The terrorist attacks in Mumbai, India’s financial center and most populous city, has dominated recent headlines. The attacks claimed at least 192 lives and have the potential to undermine both Indian economic development and the warming of Indian-Pakistani relations. The political fallout is also likely to be steep. Already, Shivraj Patil, India’s Home Minister, has resigned, and many are speculating that the attacks may cost India’s ruling Congress Party dearly at the polls.
Here are five other important stories from the past week:
1. Barbara Hogan, the new Minister of Health in South Africa, has announced a new program to address the HIV/AIDS crisis. Under the program, the South African government will expand its support for its anti-HIV program with the help of the British government. South Africa has the highest rate of HIV inflection in the world; an estimated 1 out of every 8 Sought Africans is HIV positive. But the administration of previous President Thabo Mbeki had refused to acknowledge the connection between HIV and AIDS, choosing to treat HIV with traditional healers rather than conventional medicine. South African AIDS activists are celebrating the new program.
2. Ethiopia has announced its intention to withdraw its troops from Somalia by the end of the year. Ethiopia has maintained a force of 2,000 to 3,000 soldiers in Somalia since 2006, when it invaded in order to oust Islamic militants who had seized power. But the interim government of Somalia has been unable to assert authority outside of a small region in the capital, and the African Union has not fully funded its peacekeeping operation in the country. Somalia has become a failed state, home to piracy which threatens shipping through the Suez Canal. Some have speculated that the announcement of the Ethiopian withdrawal is intended to put pressure on the United Nations to establish a new peacekeeping operation in Somalia.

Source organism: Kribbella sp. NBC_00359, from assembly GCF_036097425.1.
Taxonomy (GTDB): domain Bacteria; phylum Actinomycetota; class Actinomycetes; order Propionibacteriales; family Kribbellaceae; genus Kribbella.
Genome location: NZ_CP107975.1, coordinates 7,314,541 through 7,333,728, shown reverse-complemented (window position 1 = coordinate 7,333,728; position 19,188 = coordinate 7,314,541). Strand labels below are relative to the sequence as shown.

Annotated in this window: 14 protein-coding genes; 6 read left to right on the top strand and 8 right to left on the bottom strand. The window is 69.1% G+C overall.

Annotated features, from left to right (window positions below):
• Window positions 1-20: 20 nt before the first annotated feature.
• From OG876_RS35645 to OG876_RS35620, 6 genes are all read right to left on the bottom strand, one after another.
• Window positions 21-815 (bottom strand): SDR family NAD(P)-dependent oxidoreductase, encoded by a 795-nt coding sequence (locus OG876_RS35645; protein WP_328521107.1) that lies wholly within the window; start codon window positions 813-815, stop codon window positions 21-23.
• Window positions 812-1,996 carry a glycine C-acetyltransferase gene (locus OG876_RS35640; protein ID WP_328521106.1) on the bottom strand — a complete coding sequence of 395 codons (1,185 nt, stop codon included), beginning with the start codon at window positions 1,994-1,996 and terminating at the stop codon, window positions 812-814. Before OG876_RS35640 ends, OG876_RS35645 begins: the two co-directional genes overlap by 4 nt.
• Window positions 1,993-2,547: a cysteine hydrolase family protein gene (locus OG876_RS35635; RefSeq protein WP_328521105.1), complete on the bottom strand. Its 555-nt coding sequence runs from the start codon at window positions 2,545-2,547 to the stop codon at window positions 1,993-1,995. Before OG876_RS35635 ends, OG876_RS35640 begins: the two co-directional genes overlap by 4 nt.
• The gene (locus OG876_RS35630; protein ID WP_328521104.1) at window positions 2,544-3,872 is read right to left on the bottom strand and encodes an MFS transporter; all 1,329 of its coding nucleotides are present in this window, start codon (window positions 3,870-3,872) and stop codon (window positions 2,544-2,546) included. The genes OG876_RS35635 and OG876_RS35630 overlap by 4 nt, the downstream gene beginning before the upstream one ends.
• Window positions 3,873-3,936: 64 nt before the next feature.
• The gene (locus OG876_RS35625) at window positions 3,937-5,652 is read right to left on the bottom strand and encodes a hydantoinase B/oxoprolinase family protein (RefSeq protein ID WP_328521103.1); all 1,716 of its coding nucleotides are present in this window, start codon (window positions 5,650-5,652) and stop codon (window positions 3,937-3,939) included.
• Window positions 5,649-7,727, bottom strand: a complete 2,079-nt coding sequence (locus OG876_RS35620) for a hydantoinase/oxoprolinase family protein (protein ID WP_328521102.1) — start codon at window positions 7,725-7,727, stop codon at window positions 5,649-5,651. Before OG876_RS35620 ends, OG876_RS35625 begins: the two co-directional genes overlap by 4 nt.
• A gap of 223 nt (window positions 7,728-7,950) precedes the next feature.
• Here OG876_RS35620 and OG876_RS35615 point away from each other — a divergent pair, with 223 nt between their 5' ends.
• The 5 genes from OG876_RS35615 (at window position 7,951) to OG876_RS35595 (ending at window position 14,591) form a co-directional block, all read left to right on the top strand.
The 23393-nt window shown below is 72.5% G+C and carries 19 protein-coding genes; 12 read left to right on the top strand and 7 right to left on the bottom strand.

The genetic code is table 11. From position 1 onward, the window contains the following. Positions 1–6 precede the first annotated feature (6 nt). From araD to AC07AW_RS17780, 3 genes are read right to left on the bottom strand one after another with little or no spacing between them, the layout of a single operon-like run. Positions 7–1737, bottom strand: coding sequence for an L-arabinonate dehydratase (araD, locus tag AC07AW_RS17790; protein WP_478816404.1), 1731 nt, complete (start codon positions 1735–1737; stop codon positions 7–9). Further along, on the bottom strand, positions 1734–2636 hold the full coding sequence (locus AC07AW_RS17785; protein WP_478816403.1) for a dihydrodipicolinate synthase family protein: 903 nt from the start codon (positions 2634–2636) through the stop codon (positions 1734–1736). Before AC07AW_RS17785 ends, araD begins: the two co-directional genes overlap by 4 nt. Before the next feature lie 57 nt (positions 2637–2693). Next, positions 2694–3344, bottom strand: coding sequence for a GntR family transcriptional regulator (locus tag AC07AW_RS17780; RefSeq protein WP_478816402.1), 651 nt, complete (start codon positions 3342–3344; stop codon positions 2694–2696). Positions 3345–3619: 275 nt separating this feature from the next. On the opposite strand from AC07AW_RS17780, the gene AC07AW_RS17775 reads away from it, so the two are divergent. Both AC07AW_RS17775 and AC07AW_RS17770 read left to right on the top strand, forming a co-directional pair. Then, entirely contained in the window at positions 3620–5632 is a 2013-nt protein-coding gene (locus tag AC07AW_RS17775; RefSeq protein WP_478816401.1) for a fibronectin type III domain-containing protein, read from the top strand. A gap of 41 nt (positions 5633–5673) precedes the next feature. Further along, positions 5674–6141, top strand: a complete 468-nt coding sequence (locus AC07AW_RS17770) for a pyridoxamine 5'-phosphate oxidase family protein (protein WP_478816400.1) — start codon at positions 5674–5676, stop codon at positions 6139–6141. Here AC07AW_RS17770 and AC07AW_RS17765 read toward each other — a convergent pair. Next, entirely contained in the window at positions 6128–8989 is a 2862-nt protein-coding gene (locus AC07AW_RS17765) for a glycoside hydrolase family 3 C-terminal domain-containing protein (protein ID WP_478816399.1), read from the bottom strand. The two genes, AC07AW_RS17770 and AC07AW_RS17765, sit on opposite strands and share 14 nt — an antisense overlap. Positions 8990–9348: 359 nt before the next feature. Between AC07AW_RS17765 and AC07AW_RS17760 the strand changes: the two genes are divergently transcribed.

3. Flooding near the Port of Itajai, one of Brazil’s most important ports, threatens to undermine Brazil’s agricultural exports. The River Itajai broke its banks, flooding the port and killing at least 100 people. The flooding threatens to close the port for as long as two weeks, undermining exports from Santa Catarina state, a major exporter of meat and chicken. The flooding could affect global food prices, potentially rekindling concerns of a global food crisis.
4. A French program intended to address the global financial crisis has been blocked by European Union officials. The European Commission, the bureaucracy of the European Union, has refused to permit France to proceed with its plan to recapitalize its banks through a $13.3 billion support package. The French government has reacted angrily to the veto, calling the decision “stupid” and “ridiculous.”
5. A European Union probe has concluded that pharmaceutical manufacturers have engaged in unfair practices intended to delay or block the release of generic drugs, adding billions to the cost of healthcare. The investigation involved raids on several of Europe’s leading drug producers leading some to believe that the EU may pursue criminal and civil cases against the largest offenders.